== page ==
Mining in Gobi Desert

In the vast land where the merchant Marco Polo once traveled to trade with the court of Kublai Khan, a new commerce in precious metals has begun. Foreign companies are moving into Mongolia to prospect for gold. How can the current rulers ensure that the new wealth brings long-term benefits to the population as well as to investors?

In the middle of the Mongolian Gobi desert, a curious scene is taking place. Dozens of men and woman dressed in orange safety clothing and wearing protective helmets are gathered in a circle. In the middle, four monks are chanting prayers and blessings. A few hundred meters away, big trucks are rolling through the sand roads in the background. At a time when Mongolia is flooded with new foreign investments and Western mining companies, such events are part of a process in which the foreign presence is trying to connect with local people. Mongolia’s small population (less than 3 million) lives on a huge area of 1.6 million square meters, sitting above some of the largest gold and copper reserves in the world. Only now, since the country opened up to the global economy and foreign companies, are modern technologies being put in place to extract those riches. At the end of the ceremony, each worker is given the chance to be blessed in person by the Khamba Lama, the highest representative of the Buddhist faith in Mongolia. The location, in the south of the country, just 80 kilometers from the Chinese border, is on the site of the biggest foreign mining concession – as well as the largest financial project – in Mongolia’s history. With over 45 million ounces of gold projected in its reserve, the Oyu Tolgoi project is not only giving a new face to the Mongolian economy, but is also one of the largest gold mining projects in the world, using some of the latest technologies to extract the precious metal from both underground and the surface. The project will account for more than 30% of the Mongolian GDP and will give a unique boost to the local economy. The financing of the project has come in large part from the Rio Tinto Group and a joint investment between Ivanhoe Mining and the government of Mongolia.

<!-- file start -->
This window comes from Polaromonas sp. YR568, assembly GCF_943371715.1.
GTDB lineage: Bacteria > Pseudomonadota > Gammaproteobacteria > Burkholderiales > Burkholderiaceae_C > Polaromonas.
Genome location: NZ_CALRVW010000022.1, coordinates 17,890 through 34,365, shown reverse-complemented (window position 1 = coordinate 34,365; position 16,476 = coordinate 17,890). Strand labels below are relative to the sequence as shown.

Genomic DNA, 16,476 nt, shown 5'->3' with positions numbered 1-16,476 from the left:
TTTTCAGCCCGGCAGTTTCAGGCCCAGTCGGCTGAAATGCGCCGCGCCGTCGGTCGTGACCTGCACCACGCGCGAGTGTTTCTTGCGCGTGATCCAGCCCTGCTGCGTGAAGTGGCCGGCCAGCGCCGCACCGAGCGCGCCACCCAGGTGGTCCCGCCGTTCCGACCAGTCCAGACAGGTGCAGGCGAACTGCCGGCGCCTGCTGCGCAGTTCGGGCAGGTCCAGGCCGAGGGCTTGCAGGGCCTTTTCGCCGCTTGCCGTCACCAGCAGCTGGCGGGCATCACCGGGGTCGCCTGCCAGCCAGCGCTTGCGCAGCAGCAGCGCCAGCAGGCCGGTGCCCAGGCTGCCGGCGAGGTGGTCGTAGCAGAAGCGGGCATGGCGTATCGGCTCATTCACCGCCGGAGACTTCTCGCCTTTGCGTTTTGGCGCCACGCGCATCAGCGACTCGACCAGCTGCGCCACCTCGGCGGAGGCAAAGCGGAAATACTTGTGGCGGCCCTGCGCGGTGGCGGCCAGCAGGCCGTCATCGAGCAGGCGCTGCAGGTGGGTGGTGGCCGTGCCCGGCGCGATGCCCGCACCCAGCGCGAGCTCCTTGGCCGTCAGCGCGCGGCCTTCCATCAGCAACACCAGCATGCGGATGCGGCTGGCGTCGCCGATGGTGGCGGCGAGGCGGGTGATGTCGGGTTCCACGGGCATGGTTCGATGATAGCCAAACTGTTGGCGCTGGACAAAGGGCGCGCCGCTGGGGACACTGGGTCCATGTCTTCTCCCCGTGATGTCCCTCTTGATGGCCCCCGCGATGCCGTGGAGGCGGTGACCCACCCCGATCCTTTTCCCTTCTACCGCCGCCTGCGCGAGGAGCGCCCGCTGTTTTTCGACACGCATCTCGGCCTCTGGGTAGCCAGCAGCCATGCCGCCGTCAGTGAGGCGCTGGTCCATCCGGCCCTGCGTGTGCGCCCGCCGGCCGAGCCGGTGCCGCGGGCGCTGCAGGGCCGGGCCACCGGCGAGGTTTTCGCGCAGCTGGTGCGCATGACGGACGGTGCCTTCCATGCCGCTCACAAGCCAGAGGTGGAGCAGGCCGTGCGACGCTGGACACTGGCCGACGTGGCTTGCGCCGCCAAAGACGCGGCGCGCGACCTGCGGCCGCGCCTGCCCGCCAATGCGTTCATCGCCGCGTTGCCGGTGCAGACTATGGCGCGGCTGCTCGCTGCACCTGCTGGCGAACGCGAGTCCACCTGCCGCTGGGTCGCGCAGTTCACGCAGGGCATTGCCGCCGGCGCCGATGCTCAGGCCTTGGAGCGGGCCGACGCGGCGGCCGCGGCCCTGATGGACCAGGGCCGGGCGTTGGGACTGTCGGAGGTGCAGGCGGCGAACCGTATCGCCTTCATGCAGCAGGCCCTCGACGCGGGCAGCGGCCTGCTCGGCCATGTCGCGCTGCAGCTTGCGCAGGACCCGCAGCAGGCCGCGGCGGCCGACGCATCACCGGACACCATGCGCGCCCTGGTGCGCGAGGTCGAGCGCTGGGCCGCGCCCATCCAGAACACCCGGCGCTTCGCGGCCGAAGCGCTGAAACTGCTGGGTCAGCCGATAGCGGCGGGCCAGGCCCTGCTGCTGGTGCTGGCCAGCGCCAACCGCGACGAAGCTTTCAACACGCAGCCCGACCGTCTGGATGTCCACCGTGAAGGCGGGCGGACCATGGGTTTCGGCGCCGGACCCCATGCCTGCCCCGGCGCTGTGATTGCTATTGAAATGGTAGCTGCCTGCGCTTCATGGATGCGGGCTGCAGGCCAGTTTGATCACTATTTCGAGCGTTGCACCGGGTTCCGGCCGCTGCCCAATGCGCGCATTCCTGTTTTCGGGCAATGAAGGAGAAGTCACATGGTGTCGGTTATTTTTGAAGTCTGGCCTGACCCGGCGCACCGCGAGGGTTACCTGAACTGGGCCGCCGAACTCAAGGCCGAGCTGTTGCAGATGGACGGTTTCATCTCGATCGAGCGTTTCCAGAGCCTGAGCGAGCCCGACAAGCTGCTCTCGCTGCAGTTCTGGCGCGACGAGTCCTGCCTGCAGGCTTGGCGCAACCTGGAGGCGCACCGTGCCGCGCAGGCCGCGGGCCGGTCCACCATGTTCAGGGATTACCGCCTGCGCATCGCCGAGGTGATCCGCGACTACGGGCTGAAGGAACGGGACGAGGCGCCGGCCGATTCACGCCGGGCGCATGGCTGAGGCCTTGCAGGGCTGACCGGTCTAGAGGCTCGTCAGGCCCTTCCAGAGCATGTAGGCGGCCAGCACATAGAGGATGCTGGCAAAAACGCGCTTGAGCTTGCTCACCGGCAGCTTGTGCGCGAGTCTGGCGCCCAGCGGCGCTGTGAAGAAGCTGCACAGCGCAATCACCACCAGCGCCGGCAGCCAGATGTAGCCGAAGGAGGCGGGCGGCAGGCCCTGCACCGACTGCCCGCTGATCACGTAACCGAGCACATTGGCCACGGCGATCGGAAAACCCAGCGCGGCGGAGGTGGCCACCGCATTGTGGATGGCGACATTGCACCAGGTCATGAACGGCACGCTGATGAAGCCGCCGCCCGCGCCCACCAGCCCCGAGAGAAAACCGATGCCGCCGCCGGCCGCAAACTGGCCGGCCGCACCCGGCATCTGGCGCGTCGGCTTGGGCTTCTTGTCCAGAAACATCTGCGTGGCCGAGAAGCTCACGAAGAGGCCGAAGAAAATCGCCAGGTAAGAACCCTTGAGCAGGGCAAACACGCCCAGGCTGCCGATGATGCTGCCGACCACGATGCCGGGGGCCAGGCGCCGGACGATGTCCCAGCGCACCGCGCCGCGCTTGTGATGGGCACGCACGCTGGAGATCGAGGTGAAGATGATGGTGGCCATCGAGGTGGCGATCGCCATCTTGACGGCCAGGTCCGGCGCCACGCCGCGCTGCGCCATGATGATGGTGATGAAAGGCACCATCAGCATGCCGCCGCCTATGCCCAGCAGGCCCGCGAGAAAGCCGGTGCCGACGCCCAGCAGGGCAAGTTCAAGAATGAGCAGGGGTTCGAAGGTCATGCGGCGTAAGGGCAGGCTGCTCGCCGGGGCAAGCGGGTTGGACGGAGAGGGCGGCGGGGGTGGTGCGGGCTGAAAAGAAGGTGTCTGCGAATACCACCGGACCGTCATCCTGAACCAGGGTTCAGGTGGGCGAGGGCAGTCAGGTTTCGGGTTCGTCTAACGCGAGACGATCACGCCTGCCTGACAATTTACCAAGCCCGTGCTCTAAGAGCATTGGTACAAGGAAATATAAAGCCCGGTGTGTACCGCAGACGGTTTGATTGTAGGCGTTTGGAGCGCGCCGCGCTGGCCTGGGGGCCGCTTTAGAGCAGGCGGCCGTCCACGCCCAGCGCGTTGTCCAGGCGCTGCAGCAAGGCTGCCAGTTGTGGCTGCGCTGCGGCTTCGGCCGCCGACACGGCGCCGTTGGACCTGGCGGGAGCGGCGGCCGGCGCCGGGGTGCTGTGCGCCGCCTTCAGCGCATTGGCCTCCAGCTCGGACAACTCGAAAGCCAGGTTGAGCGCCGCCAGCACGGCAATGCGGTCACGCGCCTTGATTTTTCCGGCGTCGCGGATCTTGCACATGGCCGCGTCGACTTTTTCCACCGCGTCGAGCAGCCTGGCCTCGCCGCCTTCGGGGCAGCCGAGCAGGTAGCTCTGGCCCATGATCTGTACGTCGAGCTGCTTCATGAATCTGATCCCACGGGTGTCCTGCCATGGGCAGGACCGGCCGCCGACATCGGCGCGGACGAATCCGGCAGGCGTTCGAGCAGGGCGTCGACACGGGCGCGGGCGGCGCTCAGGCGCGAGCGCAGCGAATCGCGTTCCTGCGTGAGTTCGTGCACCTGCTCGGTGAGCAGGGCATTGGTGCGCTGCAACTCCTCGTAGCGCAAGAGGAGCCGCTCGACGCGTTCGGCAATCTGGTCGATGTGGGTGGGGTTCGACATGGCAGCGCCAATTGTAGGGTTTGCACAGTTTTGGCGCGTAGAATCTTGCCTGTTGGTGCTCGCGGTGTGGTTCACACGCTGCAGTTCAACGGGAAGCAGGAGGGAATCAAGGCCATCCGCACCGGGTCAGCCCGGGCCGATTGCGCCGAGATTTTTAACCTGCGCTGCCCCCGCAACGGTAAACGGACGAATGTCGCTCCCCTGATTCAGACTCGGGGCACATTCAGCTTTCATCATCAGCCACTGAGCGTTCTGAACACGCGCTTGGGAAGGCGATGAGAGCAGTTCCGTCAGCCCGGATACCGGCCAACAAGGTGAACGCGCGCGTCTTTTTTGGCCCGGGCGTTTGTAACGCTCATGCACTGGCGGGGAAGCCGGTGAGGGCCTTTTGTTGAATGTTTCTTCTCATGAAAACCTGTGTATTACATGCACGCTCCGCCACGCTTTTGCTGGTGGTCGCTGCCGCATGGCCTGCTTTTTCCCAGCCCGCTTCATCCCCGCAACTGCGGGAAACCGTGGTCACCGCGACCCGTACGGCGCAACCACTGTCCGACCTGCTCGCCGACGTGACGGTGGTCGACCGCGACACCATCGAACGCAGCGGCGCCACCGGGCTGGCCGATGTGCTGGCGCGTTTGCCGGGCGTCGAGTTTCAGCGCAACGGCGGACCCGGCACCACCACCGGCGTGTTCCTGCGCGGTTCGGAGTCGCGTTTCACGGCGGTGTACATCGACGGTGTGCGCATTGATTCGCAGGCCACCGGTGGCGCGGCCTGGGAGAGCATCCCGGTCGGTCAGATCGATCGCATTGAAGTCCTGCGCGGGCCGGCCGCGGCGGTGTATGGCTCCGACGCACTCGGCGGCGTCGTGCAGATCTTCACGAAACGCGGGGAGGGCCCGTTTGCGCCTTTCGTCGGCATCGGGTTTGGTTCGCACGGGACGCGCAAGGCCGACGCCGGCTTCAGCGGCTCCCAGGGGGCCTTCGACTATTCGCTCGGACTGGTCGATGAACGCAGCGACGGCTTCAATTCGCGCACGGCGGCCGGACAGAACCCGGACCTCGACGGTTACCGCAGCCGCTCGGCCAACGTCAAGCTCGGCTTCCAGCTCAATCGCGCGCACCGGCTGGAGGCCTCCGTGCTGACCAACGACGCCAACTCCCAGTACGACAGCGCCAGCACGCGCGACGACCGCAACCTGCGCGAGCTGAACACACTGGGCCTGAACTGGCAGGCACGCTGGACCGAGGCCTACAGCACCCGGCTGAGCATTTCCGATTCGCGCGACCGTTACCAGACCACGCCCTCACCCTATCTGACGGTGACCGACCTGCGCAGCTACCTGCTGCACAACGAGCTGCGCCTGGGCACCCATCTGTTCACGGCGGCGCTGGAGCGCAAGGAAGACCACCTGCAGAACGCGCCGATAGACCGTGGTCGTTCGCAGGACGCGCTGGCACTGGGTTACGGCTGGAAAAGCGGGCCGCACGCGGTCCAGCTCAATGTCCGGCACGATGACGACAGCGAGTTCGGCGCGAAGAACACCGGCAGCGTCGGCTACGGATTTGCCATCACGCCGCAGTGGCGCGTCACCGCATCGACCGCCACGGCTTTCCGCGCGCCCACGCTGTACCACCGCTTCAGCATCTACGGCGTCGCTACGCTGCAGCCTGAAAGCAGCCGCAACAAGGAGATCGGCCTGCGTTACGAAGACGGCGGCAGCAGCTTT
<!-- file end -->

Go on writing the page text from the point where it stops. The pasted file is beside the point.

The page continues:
As we travel through the giant mining site, the agreement with the local government, whereby the mining company is supposed to employ a minimum of 60% local people, is not very evident. During the construction phase, Oyu Tolgoi (OT) is subcontracting an American engineering company, Fluor, to build the processing plants, shafts and other mass crushers that will be used once the project enters its exploitation phase. As OT is indeed employing a majority of Mongolian nationals, dressed in the orange suits, Fluor went over the border to import additional Chinese labor for the construction. The mine is filled with this migrant work force working 12-hour shifts, 24/7, in order to erect the site in record time. In effect, there are more blue workers (Chinese nationals) than orange workers (Mongolian) throughout the site. The explicit intentions of foreign projects such as OT are certainly good – creating employment, raising the GDP, importing new technologies – but the reality behind this curtain of goodwill is often tarnished. Hundreds of kilometers away, an old Russian car is driving on a dirt road through the desert. The empty landscape seems to stretch to infinity. The car passes behind a low hill and reappears at a small site filled with other old cars, motorbikes and dozens of agitated people in groups of four or five. Digging through the ground, they too are looking for the precious yellow stones that have changed the face of Mongolia, they are the ‘ninja’ miners. Their name is a reference to the shells of the Teenage Mutant Ninja turtles, which highly resemble the green bowls used for panning by illegal miners.

To read the full report, order a copy of the magazine.

Photos and Report by Tim Franco